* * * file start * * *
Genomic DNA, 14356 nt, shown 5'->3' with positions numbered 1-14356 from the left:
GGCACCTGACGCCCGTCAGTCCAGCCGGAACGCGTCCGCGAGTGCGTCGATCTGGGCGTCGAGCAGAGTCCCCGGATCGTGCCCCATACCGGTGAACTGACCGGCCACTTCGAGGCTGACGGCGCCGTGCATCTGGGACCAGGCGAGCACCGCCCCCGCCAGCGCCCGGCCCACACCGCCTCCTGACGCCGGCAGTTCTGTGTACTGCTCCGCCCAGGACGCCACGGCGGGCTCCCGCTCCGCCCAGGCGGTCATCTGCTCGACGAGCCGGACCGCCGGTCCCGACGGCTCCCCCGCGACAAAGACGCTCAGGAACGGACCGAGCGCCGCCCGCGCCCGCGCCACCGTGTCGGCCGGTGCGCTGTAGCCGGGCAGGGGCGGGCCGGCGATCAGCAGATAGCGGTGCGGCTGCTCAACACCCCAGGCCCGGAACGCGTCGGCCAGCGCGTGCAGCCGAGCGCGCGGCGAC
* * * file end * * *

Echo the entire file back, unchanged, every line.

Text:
Genomic DNA, 14356 nt, shown 5'->3' with positions numbered 1-14356 from the left:
GGCACCTGACGCCCGTCAGTCCAGCCGGAACGCGTCCGCGAGTGCGTCGATCTGGGCGTCGAGCAGAGTCCCCGGATCGTGCCCCATACCGGTGAACTGACCGGCCACTTCGAGGCTGACGGCGCCGTGCATCTGGGACCAGGCGAGCACCGCCCCCGCCAGCGCCCGGCCCACACCGCCTCCTGACGCCGGCAGTTCTGTGTACTGCTCCGCCCAGGACGCCACGGCGGGCTCCCGCTCCGCCCAGGCGGTCATCTGCTCGACGAGCCGGACCGCCGGTCCCGACGGCTCCCCCGCGACAAAGACGCTCAGGAACGGACCGAGCGCCGCCCGCGCCCGCGCCACCGTGTCGGCCGGTGCGCTGTAGCCGGGCAGGGGCGGGCCGGCGATCAGCAGATAGCGGTGCGGCTGCTCAACACCCCAGGCCCGGAACGCGTCGGCCAGCGCGTGCAGCCGAGCGCGCGGCGAC